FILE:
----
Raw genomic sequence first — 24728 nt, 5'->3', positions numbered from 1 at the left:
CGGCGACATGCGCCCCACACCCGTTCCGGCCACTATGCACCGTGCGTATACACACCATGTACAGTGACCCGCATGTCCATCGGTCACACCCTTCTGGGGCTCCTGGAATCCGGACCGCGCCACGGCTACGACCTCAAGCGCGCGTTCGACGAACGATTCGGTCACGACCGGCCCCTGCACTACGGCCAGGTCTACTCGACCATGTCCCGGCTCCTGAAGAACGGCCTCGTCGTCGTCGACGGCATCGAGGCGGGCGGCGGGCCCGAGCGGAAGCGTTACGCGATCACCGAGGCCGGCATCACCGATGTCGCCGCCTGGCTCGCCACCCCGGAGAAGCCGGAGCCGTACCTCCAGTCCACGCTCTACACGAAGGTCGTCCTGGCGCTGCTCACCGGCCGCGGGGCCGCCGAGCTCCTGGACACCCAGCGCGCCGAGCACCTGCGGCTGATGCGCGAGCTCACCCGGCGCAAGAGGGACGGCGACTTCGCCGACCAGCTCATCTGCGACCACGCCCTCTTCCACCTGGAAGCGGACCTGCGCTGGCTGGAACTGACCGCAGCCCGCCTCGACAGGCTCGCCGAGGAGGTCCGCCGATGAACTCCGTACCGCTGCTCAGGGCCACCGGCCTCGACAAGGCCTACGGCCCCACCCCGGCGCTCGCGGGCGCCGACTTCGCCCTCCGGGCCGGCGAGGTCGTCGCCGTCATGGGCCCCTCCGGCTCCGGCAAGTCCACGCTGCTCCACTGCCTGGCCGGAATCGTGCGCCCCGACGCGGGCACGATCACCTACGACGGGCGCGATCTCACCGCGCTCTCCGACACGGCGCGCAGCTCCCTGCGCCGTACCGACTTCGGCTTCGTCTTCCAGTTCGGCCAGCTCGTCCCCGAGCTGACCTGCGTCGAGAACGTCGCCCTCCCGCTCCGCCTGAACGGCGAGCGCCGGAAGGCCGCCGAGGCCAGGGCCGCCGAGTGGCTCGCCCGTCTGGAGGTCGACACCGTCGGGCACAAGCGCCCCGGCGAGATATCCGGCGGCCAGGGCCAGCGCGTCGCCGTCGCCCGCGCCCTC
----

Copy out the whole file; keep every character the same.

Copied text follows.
Raw genomic sequence first — 24728 nt, 5'->3', positions numbered from 1 at the left:
CGGCGACATGCGCCCCACACCCGTTCCGGCCACTATGCACCGTGCGTATACACACCATGTACAGTGACCCGCATGTCCATCGGTCACACCCTTCTGGGGCTCCTGGAATCCGGACCGCGCCACGGCTACGACCTCAAGCGCGCGTTCGACGAACGATTCGGTCACGACCGGCCCCTGCACTACGGCCAGGTCTACTCGACCATGTCCCGGCTCCTGAAGAACGGCCTCGTCGTCGTCGACGGCATCGAGGCGGGCGGCGGGCCCGAGCGGAAGCGTTACGCGATCACCGAGGCCGGCATCACCGATGTCGCCGCCTGGCTCGCCACCCCGGAGAAGCCGGAGCCGTACCTCCAGTCCACGCTCTACACGAAGGTCGTCCTGGCGCTGCTCACCGGCCGCGGGGCCGCCGAGCTCCTGGACACCCAGCGCGCCGAGCACCTGCGGCTGATGCGCGAGCTCACCCGGCGCAAGAGGGACGGCGACTTCGCCGACCAGCTCATCTGCGACCACGCCCTCTTCCACCTGGAAGCGGACCTGCGCTGGCTGGAACTGACCGCAGCCCGCCTCGACAGGCTCGCCGAGGAGGTCCGCCGATGAACTCCGTACCGCTGCTCAGGGCCACCGGCCTCGACAAGGCCTACGGCCCCACCCCGGCGCTCGCGGGCGCCGACTTCGCCCTCCGGGCCGGCGAGGTCGTCGCCGTCATGGGCCCCTCCGGCTCCGGCAAGTCCACGCTGCTCCACTGCCTGGCCGGAATCGTGCGCCCCGACGCGGGCACGATCACCTACGACGGGCGCGATCTCACCGCGCTCTCCGACACGGCGCGCAGCTCCCTGCGCCGTACCGACTTCGGCTTCGTCTTCCAGTTCGGCCAGCTCGTCCCCGAGCTGACCTGCGTCGAGAACGTCGCCCTCCCGCTCCGCCTGAACGGCGAGCGCCGGAAGGCCGCCGAGGCCAGGGCCGCCGAGTGGCTCGCCCGTCTGGAGGTCGACACCGTCGGGCACAAGCGCCCCGGCGAGATATCCGGCGGCCAGGGCCAGCGCGTCGCCGTCGCCCGCGCCCTC